Capitol Records, 1995
REVIEW BY: Sean McCarthy
ORIGINALLY PUBLISHED: 04/22/1998
Lesson 4 on how follow-ups can send a band to superstardom or playing 3rd act at your local state fair: Radiohead.
In the 90s, we've seen bands crumble due to the inability to follow-up the release that broke them into the spotlight. Financial-wise, the Spin Doctors, Hootie and the Blowfish and sadly enough, Blues Traveler came out with follow-ups that sold less than half of their predecessor albums. Other artists such as the Wu-Tang-Clan and Liz Phair (never thought I'd say those two in the same sentence) released albums that, though great in themselves, couldn't match the innovativeness of their groundbreaking albums that re-invented rap and the way people look at women rockers in the 90s.
If you're in Radiohead's case, the album that made people take notice was Pablo Honey. The very grunge-like "Creep" made the album go platinum. But with Bush about to break it big, they were about to vanish into one-hit-wonder territory. Radiohead's solution to this problem was to release The Bends.
Unlike Hootie, The Spin Doctors and Blues Traveler, who released watered down versions of their newer works, Radiohead decided to take the ambitious route and make an album that was..well...defied explaination. It cemented the Radiohead sound that we know today. The Bends is full of instantly catchy numbers, but a the same time, none seem fit for radio.
You know you're in for an aural trip 15 seconds into the opening chords of "Planet Telex". A sound like wind coming in through a crack in your window, the song bleeds into a trippy feedback squall. Nothing on Pablo Honey can prepare you for the next 45 minutes.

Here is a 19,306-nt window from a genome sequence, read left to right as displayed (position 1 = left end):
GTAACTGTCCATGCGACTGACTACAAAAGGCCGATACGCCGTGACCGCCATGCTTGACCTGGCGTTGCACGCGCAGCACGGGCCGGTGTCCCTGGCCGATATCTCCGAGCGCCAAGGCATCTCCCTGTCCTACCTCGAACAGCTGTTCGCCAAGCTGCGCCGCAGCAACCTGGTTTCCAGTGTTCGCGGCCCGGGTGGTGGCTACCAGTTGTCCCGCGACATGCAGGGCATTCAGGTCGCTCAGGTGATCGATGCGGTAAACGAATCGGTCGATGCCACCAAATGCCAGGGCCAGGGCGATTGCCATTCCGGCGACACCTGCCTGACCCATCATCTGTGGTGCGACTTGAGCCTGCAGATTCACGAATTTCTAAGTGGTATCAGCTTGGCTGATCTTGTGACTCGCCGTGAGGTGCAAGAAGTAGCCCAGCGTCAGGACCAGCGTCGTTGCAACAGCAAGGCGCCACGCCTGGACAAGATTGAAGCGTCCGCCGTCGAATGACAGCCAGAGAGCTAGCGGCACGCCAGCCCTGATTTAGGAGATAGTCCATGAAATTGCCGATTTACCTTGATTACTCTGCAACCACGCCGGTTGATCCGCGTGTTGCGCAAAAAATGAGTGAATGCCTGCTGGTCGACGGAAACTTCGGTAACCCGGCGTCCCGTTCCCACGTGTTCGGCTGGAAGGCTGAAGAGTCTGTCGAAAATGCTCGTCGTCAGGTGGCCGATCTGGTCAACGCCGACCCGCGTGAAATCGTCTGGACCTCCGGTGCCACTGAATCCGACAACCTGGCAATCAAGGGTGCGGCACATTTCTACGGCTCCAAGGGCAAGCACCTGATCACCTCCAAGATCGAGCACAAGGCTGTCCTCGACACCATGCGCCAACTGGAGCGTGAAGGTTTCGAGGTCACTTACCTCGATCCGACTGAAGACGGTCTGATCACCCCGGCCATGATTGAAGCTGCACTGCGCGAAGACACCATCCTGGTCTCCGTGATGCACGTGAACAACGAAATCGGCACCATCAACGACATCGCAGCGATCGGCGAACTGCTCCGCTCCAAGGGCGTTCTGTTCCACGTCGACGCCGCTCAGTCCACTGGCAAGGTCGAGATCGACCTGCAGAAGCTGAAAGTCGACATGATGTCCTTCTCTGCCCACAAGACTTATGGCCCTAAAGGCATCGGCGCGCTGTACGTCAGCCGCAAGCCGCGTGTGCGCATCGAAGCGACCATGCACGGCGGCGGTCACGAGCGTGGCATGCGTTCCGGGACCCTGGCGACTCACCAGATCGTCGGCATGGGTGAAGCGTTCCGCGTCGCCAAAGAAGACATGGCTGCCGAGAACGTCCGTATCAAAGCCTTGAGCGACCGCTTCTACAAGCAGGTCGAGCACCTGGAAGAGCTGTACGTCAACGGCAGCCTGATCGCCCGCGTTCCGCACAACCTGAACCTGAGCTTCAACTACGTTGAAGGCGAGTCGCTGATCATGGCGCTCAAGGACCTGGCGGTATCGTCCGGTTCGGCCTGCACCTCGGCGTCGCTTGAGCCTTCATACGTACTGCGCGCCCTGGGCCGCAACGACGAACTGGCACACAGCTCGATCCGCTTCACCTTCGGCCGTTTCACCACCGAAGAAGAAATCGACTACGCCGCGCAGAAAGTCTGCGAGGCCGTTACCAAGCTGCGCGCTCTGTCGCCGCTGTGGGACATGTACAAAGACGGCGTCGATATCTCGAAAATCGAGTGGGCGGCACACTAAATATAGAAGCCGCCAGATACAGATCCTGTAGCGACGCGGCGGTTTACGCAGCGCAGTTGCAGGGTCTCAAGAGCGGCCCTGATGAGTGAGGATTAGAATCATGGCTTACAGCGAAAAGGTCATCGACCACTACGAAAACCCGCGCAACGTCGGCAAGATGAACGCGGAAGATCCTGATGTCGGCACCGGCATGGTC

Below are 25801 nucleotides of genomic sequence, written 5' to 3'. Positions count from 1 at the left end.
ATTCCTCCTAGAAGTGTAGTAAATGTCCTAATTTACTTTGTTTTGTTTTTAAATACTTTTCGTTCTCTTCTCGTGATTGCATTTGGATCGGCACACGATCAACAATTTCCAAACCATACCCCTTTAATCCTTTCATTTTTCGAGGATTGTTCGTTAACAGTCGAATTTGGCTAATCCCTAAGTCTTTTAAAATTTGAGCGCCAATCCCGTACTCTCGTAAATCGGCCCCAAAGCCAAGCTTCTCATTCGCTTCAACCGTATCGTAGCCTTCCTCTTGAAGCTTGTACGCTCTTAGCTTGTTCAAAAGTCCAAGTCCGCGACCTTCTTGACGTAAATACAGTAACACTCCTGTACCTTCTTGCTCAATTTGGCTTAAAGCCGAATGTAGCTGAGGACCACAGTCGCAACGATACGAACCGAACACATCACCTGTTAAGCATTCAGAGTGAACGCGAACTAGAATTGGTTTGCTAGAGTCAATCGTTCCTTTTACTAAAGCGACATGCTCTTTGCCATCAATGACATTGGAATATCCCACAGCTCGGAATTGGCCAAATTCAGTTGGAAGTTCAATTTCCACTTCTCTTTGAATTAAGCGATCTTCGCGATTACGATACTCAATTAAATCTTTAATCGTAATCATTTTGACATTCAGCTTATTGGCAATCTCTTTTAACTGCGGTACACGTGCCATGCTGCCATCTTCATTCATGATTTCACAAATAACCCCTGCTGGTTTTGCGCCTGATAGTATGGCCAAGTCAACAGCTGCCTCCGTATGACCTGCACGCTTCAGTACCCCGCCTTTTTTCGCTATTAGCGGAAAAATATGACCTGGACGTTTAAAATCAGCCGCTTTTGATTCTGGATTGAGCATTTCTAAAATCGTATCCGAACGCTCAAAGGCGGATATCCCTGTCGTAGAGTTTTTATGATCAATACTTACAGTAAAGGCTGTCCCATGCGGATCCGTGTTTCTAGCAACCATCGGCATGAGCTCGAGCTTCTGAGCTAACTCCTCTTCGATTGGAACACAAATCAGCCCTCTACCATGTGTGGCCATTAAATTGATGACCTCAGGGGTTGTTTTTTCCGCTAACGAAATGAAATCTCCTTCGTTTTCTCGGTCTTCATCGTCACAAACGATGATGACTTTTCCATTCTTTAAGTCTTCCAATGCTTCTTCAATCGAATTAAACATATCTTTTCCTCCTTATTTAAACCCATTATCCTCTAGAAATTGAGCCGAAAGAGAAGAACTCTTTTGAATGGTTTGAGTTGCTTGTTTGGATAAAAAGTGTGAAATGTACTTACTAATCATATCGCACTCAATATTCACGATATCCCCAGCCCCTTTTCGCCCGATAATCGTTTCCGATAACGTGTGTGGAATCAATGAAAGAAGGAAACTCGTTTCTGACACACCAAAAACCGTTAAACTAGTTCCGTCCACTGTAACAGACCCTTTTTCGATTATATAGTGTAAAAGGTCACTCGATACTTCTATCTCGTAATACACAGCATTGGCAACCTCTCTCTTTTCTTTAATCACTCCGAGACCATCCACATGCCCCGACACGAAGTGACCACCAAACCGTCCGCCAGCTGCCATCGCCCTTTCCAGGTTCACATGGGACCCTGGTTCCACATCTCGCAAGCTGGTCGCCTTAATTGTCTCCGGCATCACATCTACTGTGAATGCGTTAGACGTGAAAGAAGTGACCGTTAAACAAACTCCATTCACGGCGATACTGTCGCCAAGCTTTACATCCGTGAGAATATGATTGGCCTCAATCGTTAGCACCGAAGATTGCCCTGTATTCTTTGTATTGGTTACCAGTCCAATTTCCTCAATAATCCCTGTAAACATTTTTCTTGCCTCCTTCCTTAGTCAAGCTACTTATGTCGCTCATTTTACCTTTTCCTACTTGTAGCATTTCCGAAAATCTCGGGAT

Sonically, The Bends is awesome. The triple guitar attack may be a bit self-indulgent sometimes, but it's refreshing to see a band who is not afraid of ambition. It also helps that the lyrics are solid. "Nice Dream" evokes images of Heaven's Gate, even though that tragedy happened two years after this album came out. The rest of the album is filled with tales of alienation much along the lines of Pink Floyd.
"Just" and the beautiful "Fake Plastic Trees" are other highlights on the album that actually landed some video time. This may have been due to the fact that the videos were extremely cool, however. Other songs toy with you with a catchy hook that makes you bob your head...then they get all avant garde on you. Case in point on "My Iron Long", Thom Yorke's soothing voice moans "Faith...you're driving me away" while the band lays down a simple melody. Sounds like ear candy...but in the middle, the song melts down into an amp-screwing session with the guitarists while Yorke's vocals go distorted. Scrap that one from the radio.
Radiohead borrow heavily from their peers. Along with Floyd, R.E.M. and U2 can be heard clearly in The Bends. They're smart enough to somehow make the mixture fresh, however. In a practical sense, The Bends is a better U2 album than Zooropa.
"The Bends" and "Bullet Proof...I Wish I Was" are the only tracks that take time to warm up to the listener. The rest of the album is a grabber...or a repellant. A lot of the faults on The Bends got corrected with OK Computer, their magnificent follow-up. Songs like "Sulk" and "Black Star" are coming from a band that was still trying to find their sound.
Radiohead does have one advantage:their location. Right now, they're in friendly competition with other pop kings in that area to create the perfect pop album. Blur, The Verve and that one band with those two drunk brothers inadvertently push each other to create great works. We had that in America for awhile, first, with the regions in the 80s. (Southern California vs. Minneapolis vs. Athens), then the bands in Seattle duked it out with each other to create some great works. Now, we are left with precious little rock competition. It's depressing, but listening to The Bends makes it somewhat bearable.